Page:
Banned legal high Spice could cause seizures, psychosis and death

The synthetic marijuana was considered a 'safe' alternative to cannabis

The synthetic marijuana was considered a 'safe' alternative to cannabis

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Banned legal high Spice could cause seizures, psychosis and addiction and could even kill, warns new research.

The synthetic marijuana was considered a 'safe' alternative to cannabis.

But scientists have now linked it to a range of dangerous and potentially deadly side effects.

Sold under names such as Spice and K2, synthetic cannabinoid compounds (SCB's) activate the same receptors as marijuana but are chemically distinct meaning they can't be discovered through drugs screenings.

SCB's and the primary psychoactive compound in marijuana activate two receptors - the CB1 found in the brain and central nervous system and the CB2 found primarily in the immune system.

The chemicals were made illegal in May last year after they were linked to more than 100 deaths in the UK and a rise in violent assaults in prisons, but they continue to be popular with teens across the country.

Scientists from the University of Arkansas in the US noted a catalogue of acute and long term adverse effects in SCB users, including seizures and convulsions, kidney injury, cardiotoxicity, strokes, anxiety, and psychosis in susceptible individuals.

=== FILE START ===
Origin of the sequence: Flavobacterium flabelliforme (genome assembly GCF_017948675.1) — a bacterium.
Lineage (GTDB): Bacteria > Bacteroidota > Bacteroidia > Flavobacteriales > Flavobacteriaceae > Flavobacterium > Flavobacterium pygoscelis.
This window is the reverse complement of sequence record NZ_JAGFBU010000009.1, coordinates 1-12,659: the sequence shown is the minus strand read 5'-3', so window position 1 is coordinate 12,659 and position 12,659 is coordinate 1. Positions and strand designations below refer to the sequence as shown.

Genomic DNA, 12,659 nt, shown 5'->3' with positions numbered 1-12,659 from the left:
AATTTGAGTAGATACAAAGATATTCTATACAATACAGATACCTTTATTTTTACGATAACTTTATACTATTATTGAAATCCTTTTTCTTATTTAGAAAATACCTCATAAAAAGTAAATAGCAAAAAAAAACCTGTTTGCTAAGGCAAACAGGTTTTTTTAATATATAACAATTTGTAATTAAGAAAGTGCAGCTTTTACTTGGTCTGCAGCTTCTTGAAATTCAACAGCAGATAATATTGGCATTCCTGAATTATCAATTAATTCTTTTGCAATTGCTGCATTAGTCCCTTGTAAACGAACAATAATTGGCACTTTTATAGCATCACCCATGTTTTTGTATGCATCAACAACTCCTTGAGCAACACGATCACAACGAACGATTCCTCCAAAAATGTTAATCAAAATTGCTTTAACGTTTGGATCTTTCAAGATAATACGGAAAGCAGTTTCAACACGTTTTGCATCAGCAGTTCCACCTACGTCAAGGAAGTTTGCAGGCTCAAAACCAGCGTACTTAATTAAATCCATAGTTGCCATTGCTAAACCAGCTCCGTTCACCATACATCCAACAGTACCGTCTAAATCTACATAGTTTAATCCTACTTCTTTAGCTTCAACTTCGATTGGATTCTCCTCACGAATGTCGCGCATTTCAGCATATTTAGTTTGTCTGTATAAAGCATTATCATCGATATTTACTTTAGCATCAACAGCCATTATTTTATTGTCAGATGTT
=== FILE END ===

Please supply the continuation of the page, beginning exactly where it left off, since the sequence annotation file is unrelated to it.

They also reported people becoming tolerant to the chemicals, suffering from withdrawal and becoming dependent on them - as well 20 deaths linked to SCB use.

Because SCB's are chemically distinct from marijuana, there's a chance they may be activating cellular receptors other than CB1 which could be responsible for some of the adverse side effects.

SCB's are also more potent than marijuana, and activate the CB1 receptors to a greater degree - achieving a more intense high.

Study leader Dr Paul Prather said: "It started in the early 2000s in Europe, and in the U.S, in 2007 or so, we started seeing all kinds of people coming into emergency rooms saying they smoked marijuana, but then they had these really bizarre symptoms that did not correspond with the effects you see with marijuana.

"The public sees anything with the marijuana label as potentially safe, but these synthetic compounds are not marijuana, ... you never know what they are, and they are not safe."

Despite being made illegal in Britain Spice and K2 are still widely available online, meaning users don't know exactly what they are getting in each purchase and further increase the risk to their health.

Behavioural pharmacologist Dr William Fantegrossi who also worked on the study said: "Not only does the amount of the active pharmacological agent change with different batches of drugs, made by different labs, but the active compound itself can change."

"And there are usually a minimum of three, if not five, different synthetic cannabinoids in a single product," added Prather.

The authors still believe that the therapeutic use of cannabinoids, to help relieve symptoms in neurological conditions and some cancers, can still provide significant benefits but warn against improper use.